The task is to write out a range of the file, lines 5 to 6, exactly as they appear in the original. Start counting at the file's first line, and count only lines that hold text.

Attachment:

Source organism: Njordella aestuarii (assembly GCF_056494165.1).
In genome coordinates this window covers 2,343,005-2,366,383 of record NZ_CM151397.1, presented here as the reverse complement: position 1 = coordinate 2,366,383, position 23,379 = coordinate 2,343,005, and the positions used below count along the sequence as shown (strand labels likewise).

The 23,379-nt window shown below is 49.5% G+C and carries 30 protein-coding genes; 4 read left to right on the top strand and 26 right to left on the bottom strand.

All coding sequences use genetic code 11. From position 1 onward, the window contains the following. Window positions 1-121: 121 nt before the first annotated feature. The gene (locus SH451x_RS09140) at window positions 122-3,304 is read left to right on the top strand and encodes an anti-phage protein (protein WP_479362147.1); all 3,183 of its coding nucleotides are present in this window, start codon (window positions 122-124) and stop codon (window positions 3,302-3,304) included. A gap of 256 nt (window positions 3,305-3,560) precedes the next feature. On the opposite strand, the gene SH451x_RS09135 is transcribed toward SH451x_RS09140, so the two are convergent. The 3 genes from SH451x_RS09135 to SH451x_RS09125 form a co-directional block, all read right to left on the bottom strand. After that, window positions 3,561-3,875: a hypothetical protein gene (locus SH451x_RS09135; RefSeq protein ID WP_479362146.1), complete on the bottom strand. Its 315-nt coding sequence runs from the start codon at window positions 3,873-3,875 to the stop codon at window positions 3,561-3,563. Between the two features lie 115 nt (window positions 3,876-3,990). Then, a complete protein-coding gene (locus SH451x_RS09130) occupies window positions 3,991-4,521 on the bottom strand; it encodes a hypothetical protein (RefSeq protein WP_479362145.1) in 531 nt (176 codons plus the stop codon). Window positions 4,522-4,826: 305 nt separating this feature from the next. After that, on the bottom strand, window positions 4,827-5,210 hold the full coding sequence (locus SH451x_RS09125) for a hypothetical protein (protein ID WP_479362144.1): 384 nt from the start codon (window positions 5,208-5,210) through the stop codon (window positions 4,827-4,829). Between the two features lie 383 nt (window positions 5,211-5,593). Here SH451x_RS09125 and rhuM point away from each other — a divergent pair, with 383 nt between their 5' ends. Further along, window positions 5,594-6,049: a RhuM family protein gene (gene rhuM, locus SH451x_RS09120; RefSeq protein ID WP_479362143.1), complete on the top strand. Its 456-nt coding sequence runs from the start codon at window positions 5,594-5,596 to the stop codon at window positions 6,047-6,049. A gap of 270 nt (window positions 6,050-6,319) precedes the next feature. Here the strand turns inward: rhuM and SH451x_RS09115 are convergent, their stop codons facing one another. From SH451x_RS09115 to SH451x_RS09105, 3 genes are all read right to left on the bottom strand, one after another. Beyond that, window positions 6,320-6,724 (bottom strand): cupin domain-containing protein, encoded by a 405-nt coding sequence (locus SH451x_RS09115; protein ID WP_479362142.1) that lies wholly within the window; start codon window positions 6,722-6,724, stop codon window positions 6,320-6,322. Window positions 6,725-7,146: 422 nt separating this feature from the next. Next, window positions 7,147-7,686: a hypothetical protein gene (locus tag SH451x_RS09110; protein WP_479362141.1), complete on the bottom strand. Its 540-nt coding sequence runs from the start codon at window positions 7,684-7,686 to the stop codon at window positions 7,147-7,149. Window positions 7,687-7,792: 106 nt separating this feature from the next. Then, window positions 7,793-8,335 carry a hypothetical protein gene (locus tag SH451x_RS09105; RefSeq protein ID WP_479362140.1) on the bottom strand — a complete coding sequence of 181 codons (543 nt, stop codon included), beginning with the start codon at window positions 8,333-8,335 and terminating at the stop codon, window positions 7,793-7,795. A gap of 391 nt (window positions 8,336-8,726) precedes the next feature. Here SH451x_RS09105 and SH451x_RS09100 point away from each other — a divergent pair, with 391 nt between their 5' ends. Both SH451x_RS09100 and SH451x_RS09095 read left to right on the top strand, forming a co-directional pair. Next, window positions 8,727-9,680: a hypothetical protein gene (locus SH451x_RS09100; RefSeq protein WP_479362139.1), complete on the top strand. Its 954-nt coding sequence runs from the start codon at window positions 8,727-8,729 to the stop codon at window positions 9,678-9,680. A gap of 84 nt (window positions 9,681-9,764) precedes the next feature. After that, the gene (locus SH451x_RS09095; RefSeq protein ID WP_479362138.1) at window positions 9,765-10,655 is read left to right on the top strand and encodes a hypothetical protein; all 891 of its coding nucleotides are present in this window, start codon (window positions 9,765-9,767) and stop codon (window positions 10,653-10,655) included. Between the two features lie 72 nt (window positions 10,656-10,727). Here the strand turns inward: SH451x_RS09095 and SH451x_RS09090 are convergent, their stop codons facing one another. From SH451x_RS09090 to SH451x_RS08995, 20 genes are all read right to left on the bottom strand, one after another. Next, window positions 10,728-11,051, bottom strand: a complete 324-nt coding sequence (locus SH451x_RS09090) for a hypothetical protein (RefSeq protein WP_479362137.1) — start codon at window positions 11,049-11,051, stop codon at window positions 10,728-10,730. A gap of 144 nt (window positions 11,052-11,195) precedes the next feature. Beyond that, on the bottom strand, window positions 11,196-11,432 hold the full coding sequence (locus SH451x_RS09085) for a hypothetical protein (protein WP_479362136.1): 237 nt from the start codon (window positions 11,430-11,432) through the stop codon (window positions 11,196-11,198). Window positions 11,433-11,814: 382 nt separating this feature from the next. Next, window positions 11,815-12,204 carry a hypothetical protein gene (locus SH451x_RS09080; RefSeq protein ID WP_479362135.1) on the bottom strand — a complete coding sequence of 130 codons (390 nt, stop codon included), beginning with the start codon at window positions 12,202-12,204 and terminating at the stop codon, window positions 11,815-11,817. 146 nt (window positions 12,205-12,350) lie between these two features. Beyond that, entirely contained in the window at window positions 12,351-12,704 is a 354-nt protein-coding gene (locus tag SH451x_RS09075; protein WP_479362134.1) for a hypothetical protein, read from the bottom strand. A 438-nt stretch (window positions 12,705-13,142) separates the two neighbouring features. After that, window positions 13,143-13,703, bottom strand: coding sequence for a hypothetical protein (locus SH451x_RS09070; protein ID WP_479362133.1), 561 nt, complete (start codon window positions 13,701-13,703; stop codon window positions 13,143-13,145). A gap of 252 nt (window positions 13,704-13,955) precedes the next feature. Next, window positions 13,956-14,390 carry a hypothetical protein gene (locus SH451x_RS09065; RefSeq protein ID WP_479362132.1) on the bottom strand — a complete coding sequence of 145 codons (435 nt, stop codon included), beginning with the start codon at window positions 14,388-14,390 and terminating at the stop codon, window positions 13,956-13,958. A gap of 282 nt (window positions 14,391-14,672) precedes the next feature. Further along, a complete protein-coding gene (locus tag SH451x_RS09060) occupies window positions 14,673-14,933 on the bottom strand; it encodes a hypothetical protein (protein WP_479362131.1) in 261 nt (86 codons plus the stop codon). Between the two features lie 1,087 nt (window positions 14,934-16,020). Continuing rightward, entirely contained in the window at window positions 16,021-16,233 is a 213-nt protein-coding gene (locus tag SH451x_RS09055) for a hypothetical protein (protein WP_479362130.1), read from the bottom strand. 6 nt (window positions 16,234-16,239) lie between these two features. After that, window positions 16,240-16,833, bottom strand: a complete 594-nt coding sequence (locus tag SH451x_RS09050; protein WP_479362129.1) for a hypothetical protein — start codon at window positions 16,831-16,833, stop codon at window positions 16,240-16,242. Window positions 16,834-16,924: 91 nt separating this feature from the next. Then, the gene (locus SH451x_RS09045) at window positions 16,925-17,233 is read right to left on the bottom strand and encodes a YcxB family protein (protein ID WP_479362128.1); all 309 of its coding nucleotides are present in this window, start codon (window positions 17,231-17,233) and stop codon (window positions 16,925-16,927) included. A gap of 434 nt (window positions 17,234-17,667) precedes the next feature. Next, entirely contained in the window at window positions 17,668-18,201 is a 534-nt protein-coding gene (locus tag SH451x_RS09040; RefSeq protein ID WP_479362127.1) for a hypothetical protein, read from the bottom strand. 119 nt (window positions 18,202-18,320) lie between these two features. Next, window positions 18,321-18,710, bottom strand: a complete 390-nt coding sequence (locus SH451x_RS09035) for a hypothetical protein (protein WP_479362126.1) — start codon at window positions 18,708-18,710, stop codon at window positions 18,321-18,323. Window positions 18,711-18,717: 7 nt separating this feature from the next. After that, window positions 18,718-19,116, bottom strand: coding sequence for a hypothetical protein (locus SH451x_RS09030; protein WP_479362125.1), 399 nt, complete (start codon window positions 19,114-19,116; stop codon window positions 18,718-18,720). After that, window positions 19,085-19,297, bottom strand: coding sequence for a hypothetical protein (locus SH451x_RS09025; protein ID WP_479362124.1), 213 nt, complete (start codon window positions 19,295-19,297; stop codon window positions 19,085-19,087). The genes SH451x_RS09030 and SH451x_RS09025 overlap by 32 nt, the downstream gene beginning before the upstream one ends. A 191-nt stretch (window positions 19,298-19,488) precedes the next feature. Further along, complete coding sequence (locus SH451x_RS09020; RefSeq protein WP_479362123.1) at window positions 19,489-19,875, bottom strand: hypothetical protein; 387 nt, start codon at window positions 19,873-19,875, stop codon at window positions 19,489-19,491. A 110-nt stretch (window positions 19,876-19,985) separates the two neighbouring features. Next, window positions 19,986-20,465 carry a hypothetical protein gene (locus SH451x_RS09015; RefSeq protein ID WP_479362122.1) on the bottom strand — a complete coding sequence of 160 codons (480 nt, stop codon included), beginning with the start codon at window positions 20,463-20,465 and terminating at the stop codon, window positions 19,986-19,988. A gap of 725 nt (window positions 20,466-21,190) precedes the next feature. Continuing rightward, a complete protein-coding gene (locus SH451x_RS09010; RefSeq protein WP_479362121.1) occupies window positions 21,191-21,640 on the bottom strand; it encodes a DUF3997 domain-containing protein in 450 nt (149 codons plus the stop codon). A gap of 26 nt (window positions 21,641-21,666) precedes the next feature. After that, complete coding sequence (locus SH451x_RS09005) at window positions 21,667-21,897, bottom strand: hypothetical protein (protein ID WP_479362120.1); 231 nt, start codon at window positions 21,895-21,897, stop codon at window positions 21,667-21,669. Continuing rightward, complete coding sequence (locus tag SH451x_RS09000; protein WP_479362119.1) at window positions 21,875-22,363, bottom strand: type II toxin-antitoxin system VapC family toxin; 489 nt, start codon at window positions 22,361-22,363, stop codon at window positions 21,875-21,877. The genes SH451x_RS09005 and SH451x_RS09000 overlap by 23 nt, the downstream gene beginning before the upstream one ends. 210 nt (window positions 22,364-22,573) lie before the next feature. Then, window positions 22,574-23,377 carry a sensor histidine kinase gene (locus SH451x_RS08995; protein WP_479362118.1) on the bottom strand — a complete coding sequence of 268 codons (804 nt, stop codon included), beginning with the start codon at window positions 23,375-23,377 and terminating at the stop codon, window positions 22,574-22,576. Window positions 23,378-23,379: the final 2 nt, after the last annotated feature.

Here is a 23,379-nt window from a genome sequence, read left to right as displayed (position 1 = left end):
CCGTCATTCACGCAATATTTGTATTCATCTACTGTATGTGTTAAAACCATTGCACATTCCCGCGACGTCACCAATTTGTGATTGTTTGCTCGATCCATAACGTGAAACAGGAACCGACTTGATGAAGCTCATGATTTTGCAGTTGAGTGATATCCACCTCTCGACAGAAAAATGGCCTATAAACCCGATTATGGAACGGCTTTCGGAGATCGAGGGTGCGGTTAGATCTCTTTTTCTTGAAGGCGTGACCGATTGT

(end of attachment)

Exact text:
Here is a 23,379-nt window from a genome sequence, read left to right as displayed (position 1 = left end):
CCGTCATTCACGCAATATTTGTATTCATCTACTGTATGTGTTAAAACCATTGCACATTCCCGCGACGTCACCAATTTGTGATTGTTTGCTCGATCCATAACGTGAAACAGGAACCGACTTGATGAAGCTCATGATTTTGCAGTTGAGTGATATCCACCTCTCGACAGAAAAATGGCCTATAAACCCGATTATGGAACGGCTTTCGGAGATCGAGGGTGCGGTTAGATCTCTTTTTCTTGAAGGCGTGACCGATTGT